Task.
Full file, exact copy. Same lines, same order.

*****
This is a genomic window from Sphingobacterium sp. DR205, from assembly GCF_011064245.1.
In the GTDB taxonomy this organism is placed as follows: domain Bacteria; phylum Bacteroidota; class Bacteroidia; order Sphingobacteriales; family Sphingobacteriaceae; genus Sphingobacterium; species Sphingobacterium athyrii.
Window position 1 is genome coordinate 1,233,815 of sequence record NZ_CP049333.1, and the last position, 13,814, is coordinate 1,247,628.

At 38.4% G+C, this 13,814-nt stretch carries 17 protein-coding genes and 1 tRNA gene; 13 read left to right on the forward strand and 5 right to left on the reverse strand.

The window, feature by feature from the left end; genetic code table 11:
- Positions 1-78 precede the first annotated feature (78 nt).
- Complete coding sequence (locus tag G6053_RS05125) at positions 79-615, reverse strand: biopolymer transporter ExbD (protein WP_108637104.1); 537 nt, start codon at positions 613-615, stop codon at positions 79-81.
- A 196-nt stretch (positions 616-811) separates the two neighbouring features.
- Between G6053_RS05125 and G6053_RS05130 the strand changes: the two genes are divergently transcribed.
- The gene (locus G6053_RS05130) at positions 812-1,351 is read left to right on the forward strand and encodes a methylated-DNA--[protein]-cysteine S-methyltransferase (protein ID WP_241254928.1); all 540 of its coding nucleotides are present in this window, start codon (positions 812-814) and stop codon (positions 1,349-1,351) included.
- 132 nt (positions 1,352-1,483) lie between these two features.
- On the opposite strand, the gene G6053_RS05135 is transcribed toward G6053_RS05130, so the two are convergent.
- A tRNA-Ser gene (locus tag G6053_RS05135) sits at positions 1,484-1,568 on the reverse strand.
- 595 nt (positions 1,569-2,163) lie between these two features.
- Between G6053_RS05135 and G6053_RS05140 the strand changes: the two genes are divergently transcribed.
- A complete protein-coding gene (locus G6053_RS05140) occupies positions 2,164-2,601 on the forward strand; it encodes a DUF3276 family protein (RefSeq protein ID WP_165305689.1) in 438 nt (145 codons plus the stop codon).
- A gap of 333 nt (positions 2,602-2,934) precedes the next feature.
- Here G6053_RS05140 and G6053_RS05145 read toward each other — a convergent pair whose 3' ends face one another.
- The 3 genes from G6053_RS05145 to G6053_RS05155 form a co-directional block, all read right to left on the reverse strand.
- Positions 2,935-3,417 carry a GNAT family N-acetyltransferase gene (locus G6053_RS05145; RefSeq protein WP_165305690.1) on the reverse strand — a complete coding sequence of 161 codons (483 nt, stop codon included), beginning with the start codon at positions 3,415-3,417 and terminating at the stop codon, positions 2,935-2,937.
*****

This is a genomic window from Sphingobacterium sp. DR205, from assembly GCF_011064245.1.
In the GTDB taxonomy this organism is placed as follows: domain Bacteria; phylum Bacteroidota; class Bacteroidia; order Sphingobacteriales; family Sphingobacteriaceae; genus Sphingobacterium; species Sphingobacterium athyrii.
Window position 1 is genome coordinate 1,233,815 of sequence record NZ_CP049333.1, and the last position, 13,814, is coordinate 1,247,628.

At 38.4% G+C, this 13,814-nt stretch carries 17 protein-coding genes and 1 tRNA gene; 13 read left to right on the forward strand and 5 right to left on the reverse strand.

The window, feature by feature from the left end; genetic code table 11:
- Positions 1-78 precede the first annotated feature (78 nt).
- Complete coding sequence (locus tag G6053_RS05125) at positions 79-615, reverse strand: biopolymer transporter ExbD (protein WP_108637104.1); 537 nt, start codon at positions 613-615, stop codon at positions 79-81.
- A 196-nt stretch (positions 616-811) separates the two neighbouring features.
- Between G6053_RS05125 and G6053_RS05130 the strand changes: the two genes are divergently transcribed.
- The gene (locus G6053_RS05130) at positions 812-1,351 is read left to right on the forward strand and encodes a methylated-DNA--[protein]-cysteine S-methyltransferase (protein ID WP_241254928.1); all 540 of its coding nucleotides are present in this window, start codon (positions 812-814) and stop codon (positions 1,349-1,351) included.
- 132 nt (positions 1,352-1,483) lie between these two features.
- On the opposite strand, the gene G6053_RS05135 is transcribed toward G6053_RS05130, so the two are convergent.
- A tRNA-Ser gene (locus tag G6053_RS05135) sits at positions 1,484-1,568 on the reverse strand.
- 595 nt (positions 1,569-2,163) lie between these two features.
- Between G6053_RS05135 and G6053_RS05140 the strand changes: the two genes are divergently transcribed.
- A complete protein-coding gene (locus G6053_RS05140) occupies positions 2,164-2,601 on the forward strand; it encodes a DUF3276 family protein (RefSeq protein ID WP_165305689.1) in 438 nt (145 codons plus the stop codon).
- A gap of 333 nt (positions 2,602-2,934) precedes the next feature.
- Here G6053_RS05140 and G6053_RS05145 read toward each other — a convergent pair whose 3' ends face one another.
- The 3 genes from G6053_RS05145 to G6053_RS05155 form a co-directional block, all read right to left on the reverse strand.
- Positions 2,935-3,417 carry a GNAT family N-acetyltransferase gene (locus G6053_RS05145; RefSeq protein WP_165305690.1) on the reverse strand — a complete coding sequence of 161 codons (483 nt, stop codon included), beginning with the start codon at positions 3,415-3,417 and terminating at the stop codon, positions 2,935-2,937.